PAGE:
Coccidioidomycosis

Infection with the fungus Coccidioides immitis may manifest in an acute or chronic illness and may, in some persons, be maintained in an asymptomatic state. This fungus is endemic in the southwestern United States. Those demonstrating symptoms usually complain of an influenza-like febrile respiratory illness. The disease may disseminate in approximately 0.5 percent.

Coccidioidomycosis should be considered in those with one or more of the following: (1) influenza-like signs and symptoms (fever, cough, chest pain, myalgia, arthralgia, and headache), (2) pneumonia or other pulmonary lesion on chest radiograph, (3) erythema nodosum or erythema multiforme rash, (4) involvement of bones, joints, or skin by dissemination, (5) meningitis, and (6) involvement of viscera or lymph nodes.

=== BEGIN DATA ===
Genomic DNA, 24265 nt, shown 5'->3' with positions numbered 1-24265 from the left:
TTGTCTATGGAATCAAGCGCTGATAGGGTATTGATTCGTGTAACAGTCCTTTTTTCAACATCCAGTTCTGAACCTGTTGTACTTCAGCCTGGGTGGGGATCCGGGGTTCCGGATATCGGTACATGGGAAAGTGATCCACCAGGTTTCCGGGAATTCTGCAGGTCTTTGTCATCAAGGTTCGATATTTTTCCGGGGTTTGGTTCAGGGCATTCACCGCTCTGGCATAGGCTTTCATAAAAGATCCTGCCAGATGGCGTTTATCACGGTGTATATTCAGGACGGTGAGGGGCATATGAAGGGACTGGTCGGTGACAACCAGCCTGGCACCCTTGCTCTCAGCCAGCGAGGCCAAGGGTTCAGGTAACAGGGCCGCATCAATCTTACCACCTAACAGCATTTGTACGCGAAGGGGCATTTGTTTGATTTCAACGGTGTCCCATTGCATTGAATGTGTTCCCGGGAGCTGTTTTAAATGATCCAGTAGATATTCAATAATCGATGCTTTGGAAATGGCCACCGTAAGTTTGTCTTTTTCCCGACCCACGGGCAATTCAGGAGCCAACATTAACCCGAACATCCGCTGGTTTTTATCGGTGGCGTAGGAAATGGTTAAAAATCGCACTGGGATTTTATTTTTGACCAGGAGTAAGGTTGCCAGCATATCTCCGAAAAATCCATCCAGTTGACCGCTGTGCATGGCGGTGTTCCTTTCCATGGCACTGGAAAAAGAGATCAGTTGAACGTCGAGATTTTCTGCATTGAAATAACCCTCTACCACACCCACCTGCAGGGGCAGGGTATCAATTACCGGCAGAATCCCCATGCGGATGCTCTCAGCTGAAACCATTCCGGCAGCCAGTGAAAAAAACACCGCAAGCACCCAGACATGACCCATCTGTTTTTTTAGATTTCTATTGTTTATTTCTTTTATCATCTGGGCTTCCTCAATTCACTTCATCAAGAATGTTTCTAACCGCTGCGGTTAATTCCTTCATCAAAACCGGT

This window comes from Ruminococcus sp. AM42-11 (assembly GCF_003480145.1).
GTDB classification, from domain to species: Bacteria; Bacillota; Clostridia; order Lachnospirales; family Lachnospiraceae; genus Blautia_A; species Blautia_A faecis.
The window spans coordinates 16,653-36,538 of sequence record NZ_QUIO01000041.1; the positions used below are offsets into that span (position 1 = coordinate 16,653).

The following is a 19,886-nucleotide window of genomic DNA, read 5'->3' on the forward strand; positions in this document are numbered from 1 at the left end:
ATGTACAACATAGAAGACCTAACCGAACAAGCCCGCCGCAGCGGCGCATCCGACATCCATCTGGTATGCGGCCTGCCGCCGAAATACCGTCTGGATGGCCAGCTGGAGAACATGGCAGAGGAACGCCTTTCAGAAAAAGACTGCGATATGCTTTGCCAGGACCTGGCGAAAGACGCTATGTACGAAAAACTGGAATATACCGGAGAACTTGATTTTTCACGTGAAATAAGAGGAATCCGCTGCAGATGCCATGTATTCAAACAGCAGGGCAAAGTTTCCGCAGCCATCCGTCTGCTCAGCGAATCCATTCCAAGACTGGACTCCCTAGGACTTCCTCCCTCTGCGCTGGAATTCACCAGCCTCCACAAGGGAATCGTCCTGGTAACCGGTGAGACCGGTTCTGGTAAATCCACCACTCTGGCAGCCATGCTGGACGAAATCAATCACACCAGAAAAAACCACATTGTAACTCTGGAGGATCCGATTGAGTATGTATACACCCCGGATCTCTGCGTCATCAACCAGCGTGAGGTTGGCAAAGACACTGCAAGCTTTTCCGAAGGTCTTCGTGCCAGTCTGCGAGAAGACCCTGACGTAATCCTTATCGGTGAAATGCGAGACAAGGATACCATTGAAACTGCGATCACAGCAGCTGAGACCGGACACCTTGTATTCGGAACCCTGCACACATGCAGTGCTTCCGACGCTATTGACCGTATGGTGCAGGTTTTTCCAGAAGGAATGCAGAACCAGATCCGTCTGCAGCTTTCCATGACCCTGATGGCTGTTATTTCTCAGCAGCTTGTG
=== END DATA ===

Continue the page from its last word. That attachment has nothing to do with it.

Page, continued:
Laboratory confirmation is made through (1) culture, histopathology, or molecular evidence of C. immitis, (2) serologic tests including detection of IgM by immunodiffusion, enzyme immunoassay, latex agglutination, or tube precipitation or detection of rising titer of IgG by immunodiffusion, enzyme immunoassay, or complement fixation, or (3) coccidioidal skin-test conversion after onset of symptoms.

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